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Sunday, January 27, 2008

Australia draw ahead but draw ahead after gritty day at the workplace: Fourth Test Day 4

India 526 and 1/45 lead Australia 563 ( R Ponting 140, M Clarke 118, M Hayden 103, I Pathan 3/112, I Sharma 3/115) by 8 runs with 9 wickets in hand.

After a couple of spectator intrusions onto the arena during the afternoon, the ground PA announcer asked everyone to respect the players' workplace. This is the first time I can recall hearing that term used during a game, though it was an apt description of the Adelaide Oval for much of the day's play, during which Australia moved from 3/322, losing only 6 wickets in overtaking India's first innings score, then to 563 all out.

241 from 70 overs was hardly scintillating cricket yet this included two workmanplace like centuries from Ricky Ponting and Michael Clarke. The is not intended to be too critical, merely to suggest that both Ponting and Clarke have batted better and more fluently. The captain had back trouble and needed a runner for the latter part of his innings, yet it was clear from his onfield workplace demeanour that he had some points to prove, not least that he had mastered Harbhajan Singh. His hundredth run came up, by his design I'm sure, with a single off Bhajji's bowling. He then continued to 140 from 266 b, surely one of the slowest innings he's played in any form of cricket.

Clarke looked more fluent, yet he had his quiet passages and the scoring rate of his 118/242b was a tad slower than his captain's.

Everyone present looked forward to Adam Gilchrist's innings. As you'd expect he was given a standing ovation when he appeared at 6/490 He hit one 4, a straight drive which had Umpire Bowden ducking for cover, and seemed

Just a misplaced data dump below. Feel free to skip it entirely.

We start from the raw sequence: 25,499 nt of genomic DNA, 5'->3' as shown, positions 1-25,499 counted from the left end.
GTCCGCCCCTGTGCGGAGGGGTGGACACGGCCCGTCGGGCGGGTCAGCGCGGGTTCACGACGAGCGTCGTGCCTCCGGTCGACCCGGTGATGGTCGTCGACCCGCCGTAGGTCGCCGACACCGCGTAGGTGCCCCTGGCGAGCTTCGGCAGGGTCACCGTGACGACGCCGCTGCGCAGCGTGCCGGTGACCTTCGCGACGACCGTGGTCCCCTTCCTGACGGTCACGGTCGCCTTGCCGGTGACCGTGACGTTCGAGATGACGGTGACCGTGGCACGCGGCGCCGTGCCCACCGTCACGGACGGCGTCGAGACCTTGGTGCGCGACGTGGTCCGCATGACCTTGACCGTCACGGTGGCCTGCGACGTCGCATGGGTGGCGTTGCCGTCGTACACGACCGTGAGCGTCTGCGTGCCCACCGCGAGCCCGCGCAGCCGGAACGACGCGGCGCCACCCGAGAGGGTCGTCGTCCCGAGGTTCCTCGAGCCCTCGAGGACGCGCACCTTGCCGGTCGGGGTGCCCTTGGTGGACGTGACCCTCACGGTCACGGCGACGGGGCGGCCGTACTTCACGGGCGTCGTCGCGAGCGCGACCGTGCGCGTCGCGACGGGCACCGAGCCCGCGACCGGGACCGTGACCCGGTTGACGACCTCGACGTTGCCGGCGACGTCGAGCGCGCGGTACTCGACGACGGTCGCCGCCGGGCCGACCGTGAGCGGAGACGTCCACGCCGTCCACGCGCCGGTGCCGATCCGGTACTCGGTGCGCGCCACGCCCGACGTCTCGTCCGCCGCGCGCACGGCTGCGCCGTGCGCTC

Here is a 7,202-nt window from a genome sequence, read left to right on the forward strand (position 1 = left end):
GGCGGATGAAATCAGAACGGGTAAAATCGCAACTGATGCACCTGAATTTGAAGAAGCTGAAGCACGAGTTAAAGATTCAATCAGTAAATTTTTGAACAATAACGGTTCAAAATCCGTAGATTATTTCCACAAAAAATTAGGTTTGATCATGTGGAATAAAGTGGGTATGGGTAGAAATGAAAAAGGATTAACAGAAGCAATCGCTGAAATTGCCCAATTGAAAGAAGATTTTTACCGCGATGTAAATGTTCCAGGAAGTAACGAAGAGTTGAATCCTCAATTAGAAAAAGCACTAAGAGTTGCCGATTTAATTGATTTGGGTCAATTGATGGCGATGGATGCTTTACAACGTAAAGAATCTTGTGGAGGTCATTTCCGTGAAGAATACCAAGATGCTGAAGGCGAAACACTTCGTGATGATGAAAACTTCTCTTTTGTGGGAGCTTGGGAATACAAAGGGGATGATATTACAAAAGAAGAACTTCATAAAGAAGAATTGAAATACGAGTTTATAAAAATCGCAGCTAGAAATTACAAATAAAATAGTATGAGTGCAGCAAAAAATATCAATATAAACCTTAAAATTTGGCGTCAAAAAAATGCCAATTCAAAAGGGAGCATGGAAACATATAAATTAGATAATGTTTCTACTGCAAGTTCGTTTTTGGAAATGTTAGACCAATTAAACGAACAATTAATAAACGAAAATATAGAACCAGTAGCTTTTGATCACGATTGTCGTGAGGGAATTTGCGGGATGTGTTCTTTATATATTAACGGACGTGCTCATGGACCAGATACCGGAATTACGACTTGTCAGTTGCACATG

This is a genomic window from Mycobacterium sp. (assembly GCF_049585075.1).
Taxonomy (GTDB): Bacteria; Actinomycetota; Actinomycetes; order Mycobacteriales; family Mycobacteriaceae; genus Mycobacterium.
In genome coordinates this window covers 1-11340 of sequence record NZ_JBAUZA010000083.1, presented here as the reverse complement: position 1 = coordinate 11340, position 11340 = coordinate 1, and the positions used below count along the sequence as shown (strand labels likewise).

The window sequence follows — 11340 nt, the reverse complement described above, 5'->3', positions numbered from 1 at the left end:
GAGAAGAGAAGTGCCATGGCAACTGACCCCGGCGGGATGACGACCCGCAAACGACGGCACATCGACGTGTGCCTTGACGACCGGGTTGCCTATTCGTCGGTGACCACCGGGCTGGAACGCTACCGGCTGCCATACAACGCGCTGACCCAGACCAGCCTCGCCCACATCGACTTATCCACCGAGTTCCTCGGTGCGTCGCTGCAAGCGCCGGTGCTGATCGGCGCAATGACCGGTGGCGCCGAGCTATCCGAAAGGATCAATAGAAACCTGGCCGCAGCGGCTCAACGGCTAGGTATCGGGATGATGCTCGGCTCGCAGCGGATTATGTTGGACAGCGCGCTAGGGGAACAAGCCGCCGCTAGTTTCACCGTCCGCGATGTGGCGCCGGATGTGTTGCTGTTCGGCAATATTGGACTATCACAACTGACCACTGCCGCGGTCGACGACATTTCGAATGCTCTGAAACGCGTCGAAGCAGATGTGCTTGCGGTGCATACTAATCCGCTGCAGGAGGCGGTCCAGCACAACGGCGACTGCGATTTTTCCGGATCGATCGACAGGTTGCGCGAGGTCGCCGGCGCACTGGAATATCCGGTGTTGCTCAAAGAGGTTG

set to produce more when at 506 he was caught by Sehwag at cover off Irfan Pathan, for 14/18b. made in 19 minutes. He departed to another standing ovation.

At 6/506 Australia were close to overhauling India's first innings. They did so wiithout further loss: just. The 7th wicket fell at 527 and the rest didn't last long.

Of the the Indian bowlers though Ishant Sharma (40-6-115-3) was consistently good until he lost his rhythm in the later stages of the innings and Verinder Sehwag ((19-2-51-2) extracted more zip from the pitch than his fellow, and supposedly more proficient, offspinner Harhajan.

Irfan Pathan also had his moments during the 36 overs he bowled (for 3/112) but he still opened the batting in the second innings. It was hardly surprising that he didn't stay long: lbw Johnson 0. Sehwag and Rahul Dravid played out the 17 overs to stumps, watching the quick bowlers carefully. Sehwag was given a life by Michael Clarke in the slips off Brett Lee but took 20 from the three overs bowled by Andrew Symonds.

With one day's play, ie 90 overs, remaining the game looks set for a draw. There is little in the wicket or the course of the match so far to suggest that it will end otherwise, though if the Australian attack could, with support from the fielders, work through the formidable Indian batting line up, an Australian win may not be out of the question. It's hard to see how India can win from here: they would need to pile on the runs, declare and bowl Australia out. Unlikely in 90 (or considerably more) overs.


Cricinfo Bulletin
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